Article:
[Server-devel] Reverse proxies on the XS
martin.langhoff at gmail.com
Mon Mar 10 02:07:11 EDT 2008
2008/3/9 Ivan Krstić <krstic at solarsail.hcs.harvard.edu>:
> On Mar 9, 2008, at 1:04 AM, Martin Langhoff wrote:
> > But you can't count on the upstream project to be producing good
> > caching headers - they wouldn't be able to use it on the Internet.
> This is far too strong a statement to stand without qualification.
> It's one thing to say browsers might ignore cache control headers and
> re-issue requests they shouldn't, causing unnecessary traffic. It's
> another thing entirely to say that you believe applications should
> intentionally omit cache control headers because it might break the web.
It stems from painful experiences, mostly around bugs with the
combination of MS Proxy + IE4/5/6. A particularly vivid one is where
they decide that caching headers are ignorable unless the url
contained a questionmark or was https. And this is with relatively
blunt cache directives and very widely deployed software. There are
plenty of odd proxies out there that we got reports for, and never
For a quick check, I browsed the sources for WebKit, which I have on
my laptop, and the cache control logic seems to mostly make sense.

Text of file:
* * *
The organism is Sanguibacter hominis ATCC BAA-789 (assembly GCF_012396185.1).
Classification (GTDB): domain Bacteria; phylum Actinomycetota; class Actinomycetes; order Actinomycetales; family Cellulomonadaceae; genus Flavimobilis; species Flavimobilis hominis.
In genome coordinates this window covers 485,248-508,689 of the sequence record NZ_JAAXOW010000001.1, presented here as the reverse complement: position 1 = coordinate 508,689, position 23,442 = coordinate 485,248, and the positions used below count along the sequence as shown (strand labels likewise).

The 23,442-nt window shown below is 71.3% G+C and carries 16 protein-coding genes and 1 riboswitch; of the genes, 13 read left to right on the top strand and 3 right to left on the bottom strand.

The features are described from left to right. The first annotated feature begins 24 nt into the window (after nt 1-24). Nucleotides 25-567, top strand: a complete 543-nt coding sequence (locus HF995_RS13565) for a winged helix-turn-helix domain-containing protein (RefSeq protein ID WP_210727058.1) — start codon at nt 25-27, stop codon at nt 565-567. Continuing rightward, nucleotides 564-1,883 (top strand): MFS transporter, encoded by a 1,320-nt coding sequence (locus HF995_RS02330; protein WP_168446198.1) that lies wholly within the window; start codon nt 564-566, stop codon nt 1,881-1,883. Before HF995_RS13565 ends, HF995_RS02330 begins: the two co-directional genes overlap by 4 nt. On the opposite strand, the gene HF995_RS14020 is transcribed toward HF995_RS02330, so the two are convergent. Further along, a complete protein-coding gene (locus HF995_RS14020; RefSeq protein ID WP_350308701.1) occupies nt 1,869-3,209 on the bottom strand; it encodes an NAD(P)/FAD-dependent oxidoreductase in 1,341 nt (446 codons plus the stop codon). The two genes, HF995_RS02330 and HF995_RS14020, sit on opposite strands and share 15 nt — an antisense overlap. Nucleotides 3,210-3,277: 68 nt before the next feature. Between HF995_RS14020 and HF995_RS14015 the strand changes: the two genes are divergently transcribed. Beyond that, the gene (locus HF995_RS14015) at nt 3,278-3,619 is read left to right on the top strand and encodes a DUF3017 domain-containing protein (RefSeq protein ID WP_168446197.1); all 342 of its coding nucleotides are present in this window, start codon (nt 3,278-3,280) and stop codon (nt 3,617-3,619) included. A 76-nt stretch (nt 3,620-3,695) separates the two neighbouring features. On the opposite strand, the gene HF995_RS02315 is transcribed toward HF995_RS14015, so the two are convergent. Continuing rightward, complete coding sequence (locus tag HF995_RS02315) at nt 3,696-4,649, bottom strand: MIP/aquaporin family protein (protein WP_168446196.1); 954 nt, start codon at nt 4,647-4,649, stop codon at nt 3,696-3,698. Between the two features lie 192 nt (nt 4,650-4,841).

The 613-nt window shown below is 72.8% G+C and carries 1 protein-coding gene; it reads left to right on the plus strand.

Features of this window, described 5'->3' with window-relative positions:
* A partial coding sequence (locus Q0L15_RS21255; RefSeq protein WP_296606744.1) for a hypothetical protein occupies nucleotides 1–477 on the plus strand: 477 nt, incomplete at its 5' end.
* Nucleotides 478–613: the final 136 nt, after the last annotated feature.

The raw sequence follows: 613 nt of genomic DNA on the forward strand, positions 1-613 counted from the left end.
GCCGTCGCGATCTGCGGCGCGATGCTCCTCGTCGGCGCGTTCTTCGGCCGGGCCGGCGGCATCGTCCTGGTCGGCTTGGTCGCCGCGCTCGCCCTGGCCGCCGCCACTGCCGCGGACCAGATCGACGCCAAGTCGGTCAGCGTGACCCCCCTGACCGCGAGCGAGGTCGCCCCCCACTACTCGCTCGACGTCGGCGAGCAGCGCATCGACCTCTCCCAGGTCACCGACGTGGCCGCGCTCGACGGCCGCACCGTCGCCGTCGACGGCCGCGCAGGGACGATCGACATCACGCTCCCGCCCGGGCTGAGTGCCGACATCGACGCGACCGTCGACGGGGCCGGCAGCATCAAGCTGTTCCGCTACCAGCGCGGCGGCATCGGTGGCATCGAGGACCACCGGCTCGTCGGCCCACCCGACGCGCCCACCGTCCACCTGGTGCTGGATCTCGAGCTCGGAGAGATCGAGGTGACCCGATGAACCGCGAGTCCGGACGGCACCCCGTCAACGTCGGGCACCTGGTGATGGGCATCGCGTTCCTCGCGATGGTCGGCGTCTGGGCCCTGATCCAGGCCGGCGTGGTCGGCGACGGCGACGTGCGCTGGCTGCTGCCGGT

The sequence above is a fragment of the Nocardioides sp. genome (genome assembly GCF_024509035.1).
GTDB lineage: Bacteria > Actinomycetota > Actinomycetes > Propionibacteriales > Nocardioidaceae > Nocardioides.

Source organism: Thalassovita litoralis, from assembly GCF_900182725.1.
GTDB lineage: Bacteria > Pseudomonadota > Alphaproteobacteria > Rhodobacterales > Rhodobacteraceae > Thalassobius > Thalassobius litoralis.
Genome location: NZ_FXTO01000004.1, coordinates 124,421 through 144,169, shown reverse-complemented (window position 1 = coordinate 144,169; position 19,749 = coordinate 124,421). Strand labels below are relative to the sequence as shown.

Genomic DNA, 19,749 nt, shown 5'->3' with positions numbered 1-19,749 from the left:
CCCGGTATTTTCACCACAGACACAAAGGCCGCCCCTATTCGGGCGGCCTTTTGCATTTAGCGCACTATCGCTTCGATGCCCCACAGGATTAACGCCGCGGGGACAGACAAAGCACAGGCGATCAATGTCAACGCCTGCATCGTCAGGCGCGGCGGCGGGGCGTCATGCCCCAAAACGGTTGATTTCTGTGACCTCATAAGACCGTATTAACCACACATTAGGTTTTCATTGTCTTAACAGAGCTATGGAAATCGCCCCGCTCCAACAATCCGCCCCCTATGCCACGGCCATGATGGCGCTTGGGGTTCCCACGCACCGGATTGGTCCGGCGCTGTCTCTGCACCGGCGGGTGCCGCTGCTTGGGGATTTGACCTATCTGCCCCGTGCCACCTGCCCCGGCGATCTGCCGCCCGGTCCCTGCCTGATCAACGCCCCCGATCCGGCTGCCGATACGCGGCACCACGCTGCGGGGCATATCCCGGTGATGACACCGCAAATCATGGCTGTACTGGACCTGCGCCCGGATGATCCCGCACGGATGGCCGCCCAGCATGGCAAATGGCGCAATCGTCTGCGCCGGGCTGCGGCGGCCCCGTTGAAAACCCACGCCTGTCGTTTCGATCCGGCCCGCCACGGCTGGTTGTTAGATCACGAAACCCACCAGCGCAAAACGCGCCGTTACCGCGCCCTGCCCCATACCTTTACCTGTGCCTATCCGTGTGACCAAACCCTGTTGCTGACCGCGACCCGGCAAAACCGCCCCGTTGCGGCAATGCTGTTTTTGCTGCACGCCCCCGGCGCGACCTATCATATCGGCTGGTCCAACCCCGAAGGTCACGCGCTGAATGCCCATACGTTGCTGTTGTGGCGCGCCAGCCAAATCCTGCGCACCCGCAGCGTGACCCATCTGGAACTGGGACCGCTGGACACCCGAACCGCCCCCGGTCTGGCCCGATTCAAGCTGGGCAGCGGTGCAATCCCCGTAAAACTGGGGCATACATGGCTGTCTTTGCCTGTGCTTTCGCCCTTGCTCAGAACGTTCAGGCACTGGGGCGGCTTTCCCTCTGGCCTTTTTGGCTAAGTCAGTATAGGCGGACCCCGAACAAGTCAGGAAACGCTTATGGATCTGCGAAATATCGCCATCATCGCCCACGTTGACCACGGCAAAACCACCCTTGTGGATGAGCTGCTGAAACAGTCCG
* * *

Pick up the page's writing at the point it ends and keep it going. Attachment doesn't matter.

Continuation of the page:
Doesn't seem to support all the variations, but seems to have safe
And even then, perhaps I am wrong. I would be very glad to be shown to
be wrong - that IE and MS Proxy and odd browsers out there can be
trusted to do the right thing.
> In a previous life, I built a non-trivial chunk of backend
> architecture for one of the largest websites in existence. To my
> knowledge, we were never burned by using cache control headers.
Perhaps it all runs over https or has questionmarks in all updatable
urls. Or perhaps the caching strategy didn't really trust the client
to obey them strictly.
> hypothetically break is a bad idea, and doubly so when building a new
One thing that I am trying to keep in mind is that the XS is quite
behind, and the behaviour of our upstreams is important. Even if you
are right, the webapp maintainers mostly have been burned as I've
described and are wary. We can guide them towards the light and
improve things here and there - if there's one ;-) - but I don't have
any plans to rewrite their apps, at least not soon.
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